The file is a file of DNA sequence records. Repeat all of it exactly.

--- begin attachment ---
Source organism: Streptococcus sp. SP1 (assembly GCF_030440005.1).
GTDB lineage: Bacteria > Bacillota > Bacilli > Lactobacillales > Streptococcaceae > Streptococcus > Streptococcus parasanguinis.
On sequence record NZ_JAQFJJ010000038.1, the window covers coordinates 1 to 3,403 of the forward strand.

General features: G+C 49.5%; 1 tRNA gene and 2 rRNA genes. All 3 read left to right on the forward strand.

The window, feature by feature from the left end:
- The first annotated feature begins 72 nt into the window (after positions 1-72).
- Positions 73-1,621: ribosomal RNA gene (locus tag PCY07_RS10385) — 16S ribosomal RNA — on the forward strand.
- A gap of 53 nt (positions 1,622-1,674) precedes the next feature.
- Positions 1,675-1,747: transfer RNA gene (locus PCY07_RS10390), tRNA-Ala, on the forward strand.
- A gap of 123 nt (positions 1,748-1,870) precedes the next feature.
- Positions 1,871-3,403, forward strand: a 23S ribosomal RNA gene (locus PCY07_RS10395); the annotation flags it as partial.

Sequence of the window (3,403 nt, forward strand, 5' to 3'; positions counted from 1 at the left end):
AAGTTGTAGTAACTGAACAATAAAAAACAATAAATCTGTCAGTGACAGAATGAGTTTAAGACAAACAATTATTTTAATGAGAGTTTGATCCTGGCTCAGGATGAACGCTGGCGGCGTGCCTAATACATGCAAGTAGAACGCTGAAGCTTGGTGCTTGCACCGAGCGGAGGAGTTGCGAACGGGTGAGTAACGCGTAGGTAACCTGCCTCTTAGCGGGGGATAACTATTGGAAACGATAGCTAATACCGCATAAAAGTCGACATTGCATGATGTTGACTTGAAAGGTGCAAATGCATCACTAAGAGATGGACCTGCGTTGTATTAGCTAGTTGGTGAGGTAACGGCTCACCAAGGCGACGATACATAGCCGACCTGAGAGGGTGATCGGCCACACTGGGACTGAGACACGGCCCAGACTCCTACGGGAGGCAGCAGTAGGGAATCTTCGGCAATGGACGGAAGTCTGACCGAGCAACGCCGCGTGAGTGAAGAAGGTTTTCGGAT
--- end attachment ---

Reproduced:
Source organism: Streptococcus sp. SP1 (assembly GCF_030440005.1).
GTDB lineage: Bacteria > Bacillota > Bacilli > Lactobacillales > Streptococcaceae > Streptococcus > Streptococcus parasanguinis.
On sequence record NZ_JAQFJJ010000038.1, the window covers coordinates 1 to 3,403 of the forward strand.

General features: G+C 49.5%; 1 tRNA gene and 2 rRNA genes. All 3 read left to right on the forward strand.

The window, feature by feature from the left end:
- The first annotated feature begins 72 nt into the window (after positions 1-72).
- Positions 73-1,621: ribosomal RNA gene (locus tag PCY07_RS10385) — 16S ribosomal RNA — on the forward strand.
- A gap of 53 nt (positions 1,622-1,674) precedes the next feature.
- Positions 1,675-1,747: transfer RNA gene (locus PCY07_RS10390), tRNA-Ala, on the forward strand.
- A gap of 123 nt (positions 1,748-1,870) precedes the next feature.
- Positions 1,871-3,403, forward strand: a 23S ribosomal RNA gene (locus PCY07_RS10395); the annotation flags it as partial.

Sequence of the window (3,403 nt, forward strand, 5' to 3'; positions counted from 1 at the left end):
AAGTTGTAGTAACTGAACAATAAAAAACAATAAATCTGTCAGTGACAGAATGAGTTTAAGACAAACAATTATTTTAATGAGAGTTTGATCCTGGCTCAGGATGAACGCTGGCGGCGTGCCTAATACATGCAAGTAGAACGCTGAAGCTTGGTGCTTGCACCGAGCGGAGGAGTTGCGAACGGGTGAGTAACGCGTAGGTAACCTGCCTCTTAGCGGGGGATAACTATTGGAAACGATAGCTAATACCGCATAAAAGTCGACATTGCATGATGTTGACTTGAAAGGTGCAAATGCATCACTAAGAGATGGACCTGCGTTGTATTAGCTAGTTGGTGAGGTAACGGCTCACCAAGGCGACGATACATAGCCGACCTGAGAGGGTGATCGGCCACACTGGGACTGAGACACGGCCCAGACTCCTACGGGAGGCAGCAGTAGGGAATCTTCGGCAATGGACGGAAGTCTGACCGAGCAACGCCGCGTGAGTGAAGAAGGTTTTCGGAT